That cherry candy? It looks red, smells like a cherry and tastes like a perfectly ripe cherry. But, in reality, it is just red food coloring (which is a chemical that can/does affect behavior and does not at all include any food item), an artificial scent (a combo of chemicals that, when put together, resemble the smell of cherries) and artificial flavoring. Most “fruit” candies or snacks or whatever have ZERO food ingredients in them. ItΒ  can be 100% artificial, but because of science they appear, taste, and smell like a fruit.

Imagine if all that money that went into artificial food items was used in the medical world for helping find cures for diseases and ailments. Or in the education world to better pay our hard-working teachers. Or into the pockets of those protecting us or saving lives….and not the pockets of those who have benefited immensely from our food industry’s destruction of food!

After reading a lot of things about whole foods, real foods, artificial foods, and food-like items, I have brought our family to the 80/20 rule. Usually when people refer to the 80/20 Rule, it is 80% real foods and 20% processed in their eating habits. For us, I guess it is more 80% homemade or real items (since I make a lot from scratch but still use refined sugars and flours) and 20% processed/boxed/bagged/packaged/already prepared. I am not overly strict on this rule, but it is always there in my mind when I make our menu plans and my grocery list. I strive to live by it, but when our budget is pinched I do what I can to NOT overwhelm myself about it but still buy and make healthier options than a box of junk.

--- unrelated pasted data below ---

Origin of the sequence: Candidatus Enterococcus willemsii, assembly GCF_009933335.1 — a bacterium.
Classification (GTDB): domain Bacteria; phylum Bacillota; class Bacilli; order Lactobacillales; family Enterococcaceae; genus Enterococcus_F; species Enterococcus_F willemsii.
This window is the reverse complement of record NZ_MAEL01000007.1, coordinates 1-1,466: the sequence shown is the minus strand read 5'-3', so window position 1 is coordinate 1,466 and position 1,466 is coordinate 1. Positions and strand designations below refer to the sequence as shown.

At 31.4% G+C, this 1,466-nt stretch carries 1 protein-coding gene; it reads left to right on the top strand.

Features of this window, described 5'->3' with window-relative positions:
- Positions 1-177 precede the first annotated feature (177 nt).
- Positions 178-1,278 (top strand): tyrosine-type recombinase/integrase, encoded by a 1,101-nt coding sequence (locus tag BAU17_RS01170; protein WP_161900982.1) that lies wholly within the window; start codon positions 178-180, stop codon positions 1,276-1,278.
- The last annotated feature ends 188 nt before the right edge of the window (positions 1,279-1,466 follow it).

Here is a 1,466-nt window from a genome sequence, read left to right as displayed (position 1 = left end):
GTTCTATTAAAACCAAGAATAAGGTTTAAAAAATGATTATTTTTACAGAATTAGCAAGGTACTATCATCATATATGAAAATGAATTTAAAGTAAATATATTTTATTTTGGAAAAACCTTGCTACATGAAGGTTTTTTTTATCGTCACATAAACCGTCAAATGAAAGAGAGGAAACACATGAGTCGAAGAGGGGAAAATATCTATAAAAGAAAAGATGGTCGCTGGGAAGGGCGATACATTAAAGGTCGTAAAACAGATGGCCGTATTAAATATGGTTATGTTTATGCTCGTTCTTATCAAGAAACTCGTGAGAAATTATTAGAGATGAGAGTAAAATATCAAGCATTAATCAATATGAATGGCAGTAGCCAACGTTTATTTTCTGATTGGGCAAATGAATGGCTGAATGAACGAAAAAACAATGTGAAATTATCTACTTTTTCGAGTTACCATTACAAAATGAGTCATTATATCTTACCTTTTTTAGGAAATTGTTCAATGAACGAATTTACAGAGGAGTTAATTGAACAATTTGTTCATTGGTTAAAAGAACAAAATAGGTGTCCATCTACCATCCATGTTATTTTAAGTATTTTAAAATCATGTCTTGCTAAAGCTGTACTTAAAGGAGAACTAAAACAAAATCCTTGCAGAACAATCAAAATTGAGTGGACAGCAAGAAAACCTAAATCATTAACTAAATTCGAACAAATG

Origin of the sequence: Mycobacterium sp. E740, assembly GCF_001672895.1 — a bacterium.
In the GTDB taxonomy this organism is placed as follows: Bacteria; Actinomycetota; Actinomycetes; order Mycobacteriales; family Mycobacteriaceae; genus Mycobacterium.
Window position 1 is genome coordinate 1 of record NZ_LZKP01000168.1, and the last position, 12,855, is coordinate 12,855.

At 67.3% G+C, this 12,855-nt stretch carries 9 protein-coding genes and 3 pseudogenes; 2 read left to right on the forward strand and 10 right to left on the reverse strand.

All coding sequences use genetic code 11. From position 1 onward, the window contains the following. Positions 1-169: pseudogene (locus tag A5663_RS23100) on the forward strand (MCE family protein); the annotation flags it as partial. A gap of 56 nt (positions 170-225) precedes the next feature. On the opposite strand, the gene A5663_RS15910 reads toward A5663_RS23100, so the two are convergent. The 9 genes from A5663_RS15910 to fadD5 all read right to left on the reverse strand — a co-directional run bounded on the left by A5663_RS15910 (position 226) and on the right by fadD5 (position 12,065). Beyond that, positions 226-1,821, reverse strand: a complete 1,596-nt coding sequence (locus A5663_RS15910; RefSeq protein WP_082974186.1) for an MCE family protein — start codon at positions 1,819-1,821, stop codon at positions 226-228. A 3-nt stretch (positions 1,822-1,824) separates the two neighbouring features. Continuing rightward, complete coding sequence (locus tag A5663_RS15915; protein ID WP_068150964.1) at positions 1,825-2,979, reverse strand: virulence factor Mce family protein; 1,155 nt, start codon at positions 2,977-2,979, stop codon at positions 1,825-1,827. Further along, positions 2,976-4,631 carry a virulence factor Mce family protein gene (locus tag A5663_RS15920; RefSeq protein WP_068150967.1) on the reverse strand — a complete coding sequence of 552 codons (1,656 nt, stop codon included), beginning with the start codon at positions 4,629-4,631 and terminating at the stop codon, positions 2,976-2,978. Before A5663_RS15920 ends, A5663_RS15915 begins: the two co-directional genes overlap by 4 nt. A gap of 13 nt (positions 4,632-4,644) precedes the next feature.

Choosing real foods, healthy foods, organic foods can be VERY expensive. The organic food industry can be just as bad as the “regular” food industry. They jack up prices and claim they are healthy foods, when really it is a boxed food with 90% organic ingredients. When it is boxed, it still has a preservative and probably some sort of additive. So, just because an item on the shelf says “organic” does not necessarily make it the best choice. The BEST organic choices are usually those that are in the same form they grew in, like basic fruits and vegetables. Sure, there is a box of organic cheese crackers. But you’ve never seen a cheese cracker growing out of the ground, so it is still a processed food. You see what I’m saying? If you’re looking to fill your 20% processed, then yes go with those organic cheese crackers; however, I don’t try to fit that into my 80% real foods….because a real food is something I can grow outside or something that came right from the ground or animal. (But it isn’t worth going nuts over, so I try not to obsess over what category things go in or how to classify items. I just think “how could I make this on my own with real ingredients?”)